Site icon Women Fitness

Health & Fitness Needs During Lactation


Body image is among the greatest concerns of women during the first year after childbirth. The desire to lose weight and tone muscles in the postpartum period is common concern after child birth in today’s society. Weight reduction can be difficult for anyone at anytime, but a mother who is trying to return to her pre-pregnancy weight is also challenged with additional stresses of increased child care commitments, less rest and sleep, household responsibilities, and, possibly, returning to work outside the home. A woman trying to be successful at weight management while breastfeedingwill need the support of her family, friends, employer, and medical caregiver.

This article provides preliminary recommendations for diet and exercise programming for breastfeeding women who have the desire and, in consultation with their health care provider, have determined that weight management is necessary.

Nutrition during Lactation

Lactation places significant energy demands upon the mother, causing the additional expenditure of more that 500 calories per day. The recommended diet is at least 1,800 calories per day, the minimum recommended intake for lactating women. The food eaten should consists largely of complexcarbohydrates, low in fat and sugar, and contains the necessary meat and dairy products to meet minimum safe nutritional intake guidelines (United States Department of Agriculture [USDA]). No effort should be made to deliberately restrict total calorie intake, and women should feel free to eat to satiety when they are hungry but to refrain from becoming overly full.

There is a need to make use of dietary exchange list to simplify meal planning and facilitates eating and recording food intake. The exchange list represented below consists of six groups of foods classed together because of similar calorie content and percentage of carbohydrates, protein, and fat. The numbers and types of exchanges eaten should be recorded after each meal in a daily food log to keep a written track of the daily food intake. The strength of this type of dietary recommendation, which uses exchange lists, is that it allows the woman to plan and prepare her own menus based on the type of foods she and her family prefer.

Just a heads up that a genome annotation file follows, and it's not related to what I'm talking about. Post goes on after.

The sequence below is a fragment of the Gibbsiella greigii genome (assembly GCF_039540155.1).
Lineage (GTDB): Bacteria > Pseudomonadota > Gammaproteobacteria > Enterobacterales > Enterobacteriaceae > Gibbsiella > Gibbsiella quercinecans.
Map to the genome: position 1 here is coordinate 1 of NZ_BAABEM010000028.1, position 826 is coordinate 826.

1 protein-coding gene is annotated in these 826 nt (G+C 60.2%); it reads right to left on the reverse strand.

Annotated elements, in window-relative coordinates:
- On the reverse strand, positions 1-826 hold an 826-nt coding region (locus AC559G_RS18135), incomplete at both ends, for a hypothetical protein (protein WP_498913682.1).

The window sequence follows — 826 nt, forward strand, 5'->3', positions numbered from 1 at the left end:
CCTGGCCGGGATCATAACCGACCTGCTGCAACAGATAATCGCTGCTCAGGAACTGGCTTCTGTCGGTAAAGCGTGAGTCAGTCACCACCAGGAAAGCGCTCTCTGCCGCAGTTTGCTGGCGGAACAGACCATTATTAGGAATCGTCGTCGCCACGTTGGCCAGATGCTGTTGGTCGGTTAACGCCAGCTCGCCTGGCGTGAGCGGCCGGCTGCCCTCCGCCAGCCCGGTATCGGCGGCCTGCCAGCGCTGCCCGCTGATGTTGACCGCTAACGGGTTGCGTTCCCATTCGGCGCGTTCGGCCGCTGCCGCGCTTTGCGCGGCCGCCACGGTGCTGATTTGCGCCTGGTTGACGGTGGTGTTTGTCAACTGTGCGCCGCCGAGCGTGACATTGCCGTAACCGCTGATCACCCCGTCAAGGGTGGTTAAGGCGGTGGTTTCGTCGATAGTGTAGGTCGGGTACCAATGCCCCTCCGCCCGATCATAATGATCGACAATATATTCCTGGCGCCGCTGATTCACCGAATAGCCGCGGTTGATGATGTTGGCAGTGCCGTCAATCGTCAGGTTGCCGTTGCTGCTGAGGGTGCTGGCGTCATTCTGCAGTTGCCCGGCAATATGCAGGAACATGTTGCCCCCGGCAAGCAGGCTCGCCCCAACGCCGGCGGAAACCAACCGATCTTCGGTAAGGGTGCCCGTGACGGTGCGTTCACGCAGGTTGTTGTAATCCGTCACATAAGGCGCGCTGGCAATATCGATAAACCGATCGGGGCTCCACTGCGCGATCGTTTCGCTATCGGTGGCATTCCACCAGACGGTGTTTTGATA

The diet should be composed of approximately 60% of carbohydrate (<=10% of which is composed of refined sugars), 20% protein, and 20–25% fat (<=33% of which is composed of saturated fats.) Eat three or more meals per day, and eat snacks of fruit, vegetables, and grains whenever hungry.

Prescribed Daily Diet

Exchange List Servings Size Selection Tips
Milk 3 1 cup Select skim products of milk, yogurt, etc.
Meat 6 1 oz. Choose lean cuts of meat and other sources of protein such as beans and legumes.
Fat <=4 1 tsp. Limit fat intake to mostly unsaturated oils.
Fruit >=5 1 small Fresh fruit is preferred over juice and canned.
Vegetable >=5 1 cup raw This is the most difficult to eat enough of; fresh is best.
Starch >=8 1 slice/1/2 cup Choose whole grain products.

It is important to dispel the myth that it is acceptable to eat as much as desired of any food touted by manufacturers as low-or non-fat. Foods in this category (particularly snacks and desserts) are often found to be high in refined sugar and calories. This diet is also nutritionally sound and conducive to a lifelong pattern of healthful eating by the woman and her family. Vitamin and mineral supplements are not necessary but may be taken at the discretion of the woman and her health care provider, especially if her food choices provide marginal dietary intake of calcium, magnesium, zinc folate, and vitamins B6 and B12. Excessive drinking of beverages with high sugar, caffeine, or alcohol content is discouraged.

Exercising during Lactation

A postpartum woman can begin a full exercise program as soon as she receives approval from her medical caregiver. This is typically after 6 weeks, although this is not based on studies of a woman’s overall healthbut principally on the length of time it takes for the uterus and softened ligaments to return to their normal pre-pregnancy state (American College of Obstetricians and Gynecologists [ACOG], 1994). Each woman is different, and no blanket recommendation as to when to start can be given.

Guidelines for an effective exercise program :


A regular regimen of physical exercise, coupled with eating a low-fat diet, may be undertaken during lactation without detrimental effects to the health of the mother or to the growth of the infant. The benefits of weight and fat loss, especially from the lower body, and improved mental outlook and long-term prevention of certain chronic diseases clearly outweigh any risks.

Related Links

Exit mobile version